Regarding the first year of marriage, the Torah states, “When a man takes a new wife, he shall not go out in the army, nor shall he be subjected to anything associated with it. He shall remain free for his home for one year and delight his wife, whom he has taken.”1

How broadly are we to apply this law?

Many commentators are of the opinion that this is an injunction specifically concerning going out to war.2 Others, however, interpret this more broadly to mean that a newlywed man should stay home together with his wife for the first year.3

What is the reason behind this restriction?

Some explain that there is a concern that the groom will be preoccupied with his new wife and will be unable to concentrate properly during battle, endangering himself and others. Therefore, the Torah exempts him from going out to battle.4 According to them, this would apply only in the case of war, but not restrict him from traveling for other purposes.

Other commentators explain that the intent of the mitzvah is to strengthen the foundation of the marriage, prevent the groom from being distracted by other women, and create the proper environment to start the family.5 Accordingly, this law may apply to all trips outside the home, not just war.


Even according to those that are of the opinion that this is a broad injunction that applies nowadays as well,6 many commentators maintain that it would generally not apply to a situation where the husband needs to travel for the purposes of a mitzvah such as to study Torah.7

Additionally, some are of the opinion that if it is for business purposes, it would be permitted.8 Others, however, add that this is only if it would be difficult for him to make a livelihood without traveling.9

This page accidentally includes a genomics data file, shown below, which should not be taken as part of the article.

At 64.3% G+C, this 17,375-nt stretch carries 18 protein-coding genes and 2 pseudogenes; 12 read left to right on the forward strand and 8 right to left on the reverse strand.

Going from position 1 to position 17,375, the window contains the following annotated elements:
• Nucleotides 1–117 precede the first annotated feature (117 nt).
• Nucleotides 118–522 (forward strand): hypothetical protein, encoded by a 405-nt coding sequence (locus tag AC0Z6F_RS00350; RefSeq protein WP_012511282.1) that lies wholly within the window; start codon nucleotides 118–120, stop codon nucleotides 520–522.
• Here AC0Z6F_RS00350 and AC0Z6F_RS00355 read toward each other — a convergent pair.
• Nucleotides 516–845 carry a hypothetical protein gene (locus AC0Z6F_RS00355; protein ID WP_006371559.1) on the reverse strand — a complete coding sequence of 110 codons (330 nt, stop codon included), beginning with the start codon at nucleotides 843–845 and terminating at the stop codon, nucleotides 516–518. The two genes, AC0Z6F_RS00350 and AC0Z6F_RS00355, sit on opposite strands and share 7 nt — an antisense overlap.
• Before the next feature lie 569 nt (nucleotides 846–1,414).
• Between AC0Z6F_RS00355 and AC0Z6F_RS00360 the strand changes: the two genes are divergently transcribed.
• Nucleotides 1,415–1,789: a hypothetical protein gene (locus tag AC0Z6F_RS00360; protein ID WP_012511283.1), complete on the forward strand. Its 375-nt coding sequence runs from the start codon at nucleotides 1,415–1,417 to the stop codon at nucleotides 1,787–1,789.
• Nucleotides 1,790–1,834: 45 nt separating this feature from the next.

Furthermore, according to many, if the wife agrees, the husband would be permitted to travel alone.10 Others, however, limit this to a situation where the wife agrees to allow her husband to travel for business purposes.11

Making One’s Wife Happy

Although, as pointed out, there is discussion as to the technical halachic parameters of this mitzvah, it is important to keep in mind the general underpinning of the mitzvah: “he shall remain free for his home for one year and delight his wife.”

A successful marriage rests on prioritizing one’s spouse, and this is especially true of the first year of marriage. At the beginning of the marriage, the bond between husband and wife is still being formed, setting the tone and foundation for the rest of their lives together. The stronger the foundation, the stronger the building, and the easier it is to weather any storms ahead.

So, if you are a newlywed groom, you should make a serious attempt to limit the amount of time you must be away, and curtail business travel that takes you away from home overnight as much as possible.

Additionally, especially if there are no children involved, it may be possible to arrange to have your wife come along with you if you need to stay away for an extended period of time. I know of instances when, knowing that it was the first year of marriage, the company was more than happy to arrange for the wife to come along, thus turning a “business trip” into a semi-vacation or tour that both could enjoy.

After this all-important year, these regulations are relaxed because the foundation that will define your life together has been cast, allowing you to build upon it for the rest of your lives.